Blake Shelton is celebrating a lot of things these days--2010 has been a phenomenal year for him to date, what with winning his first ACM and CMT awards (both for his duet with Trace Adkins, "Hillbilly Bone"), and his much-publicized engagement to longtime sweetheart and fellow country hitmaker Miranda Lambert. However, foremost on his mind this week is the release of his new record, All About Tonight.
This release marks the second in Shelton's planned series of "six-pak" releases, albums with shortened tracklistings which were designed to allow him to release more music more often to fans. And, in good marketing strategy, this latest "pak" has a different feel from its predecessor, Hillbilly Bone, which came out in March and contained the award-winning title track.
"Hillbilly Bone definitely lived up to its title," Shelton explains. "There were a couple of anthems on there for redneck people like myself. This album is more laid-back, more down-the-middle country. It's got attitude people expect from me, but it's got the softer side also."
That said, Shelton is of mixed opinion regarding his experiment with the "six-pak" strategy, which by necessity has had him working overtime in the studio in order to stick to release schedule. "There's definitely upsides and downsides," he says. "It's frustrating as much as it is exciting. Going in and recording all the time, doesn't make the wheels turn any faster at radio. We're just having to adjust."
While he enjoys the extra time recording, Shelton notes that his increased productivity has proved to be a bit overwhelming. "You can end up under a big pile of 'what the hell we going to do with all this music?'" he says. "You've got to have some breathing room."
That said, there will probably be yet another project released in late fall--"the plan was to come out with three projects," he explains. However, Shelton thinks it will be a greatest-hits package rather than a collection of new material.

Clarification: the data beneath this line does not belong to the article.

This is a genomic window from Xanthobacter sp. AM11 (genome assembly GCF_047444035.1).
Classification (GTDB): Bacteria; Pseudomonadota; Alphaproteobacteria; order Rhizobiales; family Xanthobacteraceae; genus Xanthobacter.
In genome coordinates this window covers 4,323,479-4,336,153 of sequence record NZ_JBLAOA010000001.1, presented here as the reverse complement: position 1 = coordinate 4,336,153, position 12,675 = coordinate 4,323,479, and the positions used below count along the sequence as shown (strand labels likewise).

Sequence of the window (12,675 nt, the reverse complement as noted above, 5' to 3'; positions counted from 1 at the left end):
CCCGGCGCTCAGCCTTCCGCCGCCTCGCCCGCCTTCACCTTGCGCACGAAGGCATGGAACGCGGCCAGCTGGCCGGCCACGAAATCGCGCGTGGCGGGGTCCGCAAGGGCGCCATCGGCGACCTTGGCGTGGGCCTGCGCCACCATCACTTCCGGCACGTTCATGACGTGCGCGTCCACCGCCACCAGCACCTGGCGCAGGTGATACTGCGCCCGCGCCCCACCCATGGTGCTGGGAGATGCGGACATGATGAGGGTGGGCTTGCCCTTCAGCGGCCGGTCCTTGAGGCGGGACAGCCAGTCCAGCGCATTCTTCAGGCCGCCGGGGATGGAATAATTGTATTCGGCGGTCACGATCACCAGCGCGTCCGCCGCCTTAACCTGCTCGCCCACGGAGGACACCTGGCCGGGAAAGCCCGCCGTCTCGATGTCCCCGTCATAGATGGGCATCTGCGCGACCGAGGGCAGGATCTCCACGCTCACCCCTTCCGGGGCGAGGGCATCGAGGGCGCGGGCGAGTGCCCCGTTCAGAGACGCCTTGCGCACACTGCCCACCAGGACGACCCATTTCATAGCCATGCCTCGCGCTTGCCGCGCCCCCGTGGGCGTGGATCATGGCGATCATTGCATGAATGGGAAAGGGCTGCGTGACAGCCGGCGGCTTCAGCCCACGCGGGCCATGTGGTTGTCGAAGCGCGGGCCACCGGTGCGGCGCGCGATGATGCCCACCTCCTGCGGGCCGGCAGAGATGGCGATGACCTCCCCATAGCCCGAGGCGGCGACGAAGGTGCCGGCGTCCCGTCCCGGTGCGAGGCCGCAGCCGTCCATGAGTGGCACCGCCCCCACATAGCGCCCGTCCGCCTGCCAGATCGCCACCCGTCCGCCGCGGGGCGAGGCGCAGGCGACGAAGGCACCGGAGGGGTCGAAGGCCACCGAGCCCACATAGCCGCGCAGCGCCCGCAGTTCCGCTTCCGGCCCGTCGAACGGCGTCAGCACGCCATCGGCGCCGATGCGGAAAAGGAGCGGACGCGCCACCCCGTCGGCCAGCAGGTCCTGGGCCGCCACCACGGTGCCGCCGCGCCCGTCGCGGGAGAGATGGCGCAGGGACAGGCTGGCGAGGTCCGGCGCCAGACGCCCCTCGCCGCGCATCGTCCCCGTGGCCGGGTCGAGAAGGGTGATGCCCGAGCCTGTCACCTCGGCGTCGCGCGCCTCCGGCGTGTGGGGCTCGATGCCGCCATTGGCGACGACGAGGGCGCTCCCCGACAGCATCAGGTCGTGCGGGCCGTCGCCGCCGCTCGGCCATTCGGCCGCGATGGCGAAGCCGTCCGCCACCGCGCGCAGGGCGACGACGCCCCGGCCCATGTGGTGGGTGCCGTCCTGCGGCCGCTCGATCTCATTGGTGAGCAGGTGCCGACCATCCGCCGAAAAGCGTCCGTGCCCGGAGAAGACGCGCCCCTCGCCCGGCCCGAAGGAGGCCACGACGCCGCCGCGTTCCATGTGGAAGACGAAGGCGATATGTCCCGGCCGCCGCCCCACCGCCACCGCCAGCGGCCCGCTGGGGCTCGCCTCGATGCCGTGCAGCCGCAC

Whatever the next move will be, All About Tonight stands as a solid release from the singer, equal to and possibly even better than Hillbilly Bone. A huge standout on the record are the musical contributions from fiancee Miranda Lambert, who cowrote one song, "Suffocating," with Lady Antebellum's Hillary Scott; and joins Shelton for a rollicking duet titled "Draggin' The River" in which the pair plot to fake Lambert's death in order to elope (it's actually a lot funnier than it sounds, I promise). Shelton and Lambert sound like such naturals whenever they collaborate, it's hard to imagine the two ever arguing about music or songwriting.
But, oh yeah, they do! "God, yes," admits Shelton with a laugh. "We come from completely different musical backgrounds. She was influenced by Steve Earle, Allison Moorer. Me? Conway Twitty. Even though they're all country--it's two different highways. When we try to blend that stuff, it's not easy."
He pauses, then adds, "But sometimes it's way too easy."
Besides his musical endeavors with Lambert, one thing that's foremost on many country-music fans' minds is Shelton's most serious collaboration with the aforementioned lady--that is, their upcoming wedding, which they will be hosting in Texas on an undisclosed date next year. Both are keeping fairly mum about the details, although Shelton protests that he's got nothing to hide. "I don't know that much about it yet," he laughs. "I'm still waiting for my invitation."
"[Miranda's] been working hard on it. Different places, dresses, menus," he notes, adding that he's fine with letting his-bride-to-be take the lead in the planning process. "She's really into it. I want to be as much a part of it as she wants me to be. She's got some strong opinions and that's fine."
When asked if he will be taking on the traditional groom's task of planning the honeymoon, Shelton groans. "Oh God, I don't know. I hope we can just go home, but I don't think she'll let me get away with that."
Congrats on a phenomenal year to date, Blake! Be sure to check out his latest release and let me know what you think of it, folks.
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